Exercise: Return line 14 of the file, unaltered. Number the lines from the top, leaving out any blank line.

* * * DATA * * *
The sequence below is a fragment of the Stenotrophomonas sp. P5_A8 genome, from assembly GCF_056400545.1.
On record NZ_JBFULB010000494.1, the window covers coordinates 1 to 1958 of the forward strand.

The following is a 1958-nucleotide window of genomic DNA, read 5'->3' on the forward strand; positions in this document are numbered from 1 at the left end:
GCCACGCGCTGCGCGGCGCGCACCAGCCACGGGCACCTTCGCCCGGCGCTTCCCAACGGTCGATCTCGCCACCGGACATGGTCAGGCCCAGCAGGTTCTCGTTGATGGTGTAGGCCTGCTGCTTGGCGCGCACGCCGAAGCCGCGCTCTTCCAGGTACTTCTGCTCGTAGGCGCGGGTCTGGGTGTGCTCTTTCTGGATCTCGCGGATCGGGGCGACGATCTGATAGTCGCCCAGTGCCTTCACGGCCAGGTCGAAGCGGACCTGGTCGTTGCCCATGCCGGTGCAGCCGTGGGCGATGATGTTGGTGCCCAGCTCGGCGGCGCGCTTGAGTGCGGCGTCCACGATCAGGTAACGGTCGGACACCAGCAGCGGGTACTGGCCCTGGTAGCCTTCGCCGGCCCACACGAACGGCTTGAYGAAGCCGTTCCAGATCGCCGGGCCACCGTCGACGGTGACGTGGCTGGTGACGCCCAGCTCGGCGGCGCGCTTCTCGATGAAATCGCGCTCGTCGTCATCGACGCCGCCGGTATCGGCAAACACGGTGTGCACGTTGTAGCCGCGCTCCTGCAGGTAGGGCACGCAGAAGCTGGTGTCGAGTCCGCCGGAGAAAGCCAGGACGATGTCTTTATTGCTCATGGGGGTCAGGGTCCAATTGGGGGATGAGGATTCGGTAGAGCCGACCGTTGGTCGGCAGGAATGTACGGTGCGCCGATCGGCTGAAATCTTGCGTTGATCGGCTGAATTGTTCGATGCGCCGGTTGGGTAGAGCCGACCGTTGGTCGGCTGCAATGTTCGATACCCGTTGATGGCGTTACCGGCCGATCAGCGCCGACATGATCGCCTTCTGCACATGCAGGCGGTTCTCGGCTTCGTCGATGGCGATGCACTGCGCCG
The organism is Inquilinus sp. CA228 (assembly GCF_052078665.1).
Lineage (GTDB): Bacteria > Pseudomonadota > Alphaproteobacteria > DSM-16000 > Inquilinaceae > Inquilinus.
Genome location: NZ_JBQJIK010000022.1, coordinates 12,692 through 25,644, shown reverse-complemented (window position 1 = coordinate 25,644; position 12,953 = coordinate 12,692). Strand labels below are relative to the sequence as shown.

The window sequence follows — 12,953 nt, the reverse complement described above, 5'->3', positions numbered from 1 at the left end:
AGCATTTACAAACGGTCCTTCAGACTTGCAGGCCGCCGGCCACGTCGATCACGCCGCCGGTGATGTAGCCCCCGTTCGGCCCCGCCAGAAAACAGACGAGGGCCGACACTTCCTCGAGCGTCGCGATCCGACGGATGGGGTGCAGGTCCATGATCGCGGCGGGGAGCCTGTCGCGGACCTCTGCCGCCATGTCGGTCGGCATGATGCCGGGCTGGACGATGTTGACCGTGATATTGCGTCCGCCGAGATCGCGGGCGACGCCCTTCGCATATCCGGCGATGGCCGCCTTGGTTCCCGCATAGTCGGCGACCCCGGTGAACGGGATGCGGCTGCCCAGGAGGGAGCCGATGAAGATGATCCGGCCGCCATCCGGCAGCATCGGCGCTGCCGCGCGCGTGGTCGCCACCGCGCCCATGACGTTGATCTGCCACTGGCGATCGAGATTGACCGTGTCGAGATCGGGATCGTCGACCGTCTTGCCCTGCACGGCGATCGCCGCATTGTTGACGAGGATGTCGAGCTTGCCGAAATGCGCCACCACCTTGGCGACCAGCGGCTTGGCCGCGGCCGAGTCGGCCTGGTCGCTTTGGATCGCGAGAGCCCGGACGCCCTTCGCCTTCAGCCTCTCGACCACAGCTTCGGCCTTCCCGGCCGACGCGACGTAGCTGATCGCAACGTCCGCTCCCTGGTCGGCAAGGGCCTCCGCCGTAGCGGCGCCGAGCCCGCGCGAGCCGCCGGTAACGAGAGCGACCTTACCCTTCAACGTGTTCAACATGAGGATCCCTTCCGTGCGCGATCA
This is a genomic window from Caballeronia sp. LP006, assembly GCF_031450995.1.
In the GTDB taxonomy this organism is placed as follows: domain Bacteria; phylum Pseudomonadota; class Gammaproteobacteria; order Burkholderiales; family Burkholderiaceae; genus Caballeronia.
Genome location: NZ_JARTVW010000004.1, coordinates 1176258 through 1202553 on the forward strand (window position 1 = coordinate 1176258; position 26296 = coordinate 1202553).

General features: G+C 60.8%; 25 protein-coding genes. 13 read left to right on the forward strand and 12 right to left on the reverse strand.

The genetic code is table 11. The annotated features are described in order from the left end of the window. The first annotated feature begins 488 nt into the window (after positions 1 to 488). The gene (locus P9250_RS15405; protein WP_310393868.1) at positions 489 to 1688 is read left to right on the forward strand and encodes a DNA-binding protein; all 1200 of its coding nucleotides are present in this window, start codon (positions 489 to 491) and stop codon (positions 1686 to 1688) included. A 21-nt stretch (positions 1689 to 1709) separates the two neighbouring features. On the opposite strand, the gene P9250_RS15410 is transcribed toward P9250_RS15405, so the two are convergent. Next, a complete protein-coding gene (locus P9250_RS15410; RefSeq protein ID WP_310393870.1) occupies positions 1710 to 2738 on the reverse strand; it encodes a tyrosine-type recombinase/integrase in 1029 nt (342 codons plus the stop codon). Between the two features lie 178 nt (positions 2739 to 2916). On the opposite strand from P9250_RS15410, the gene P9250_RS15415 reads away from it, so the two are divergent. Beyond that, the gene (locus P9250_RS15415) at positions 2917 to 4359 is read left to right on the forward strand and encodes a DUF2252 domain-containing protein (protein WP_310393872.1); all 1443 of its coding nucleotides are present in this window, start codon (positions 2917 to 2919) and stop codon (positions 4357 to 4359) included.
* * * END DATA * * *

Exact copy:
The genetic code is table 11. The annotated features are described in order from the left end of the window. The first annotated feature begins 488 nt into the window (after positions 1 to 488). The gene (locus P9250_RS15405; protein WP_310393868.1) at positions 489 to 1688 is read left to right on the forward strand and encodes a DNA-binding protein; all 1200 of its coding nucleotides are present in this window, start codon (positions 489 to 491) and stop codon (positions 1686 to 1688) included. A 21-nt stretch (positions 1689 to 1709) separates the two neighbouring features. On the opposite strand, the gene P9250_RS15410 is transcribed toward P9250_RS15405, so the two are convergent. Next, a complete protein-coding gene (locus P9250_RS15410; RefSeq protein ID WP_310393870.1) occupies positions 1710 to 2738 on the reverse strand; it encodes a tyrosine-type recombinase/integrase in 1029 nt (342 codons plus the stop codon). Between the two features lie 178 nt (positions 2739 to 2916). On the opposite strand from P9250_RS15410, the gene P9250_RS15415 reads away from it, so the two are divergent. Beyond that, the gene (locus P9250_RS15415) at positions 2917 to 4359 is read left to right on the forward strand and encodes a DUF2252 domain-containing protein (protein WP_310393872.1); all 1443 of its coding nucleotides are present in this window, start codon (positions 2917 to 2919) and stop codon (positions 4357 to 4359) included.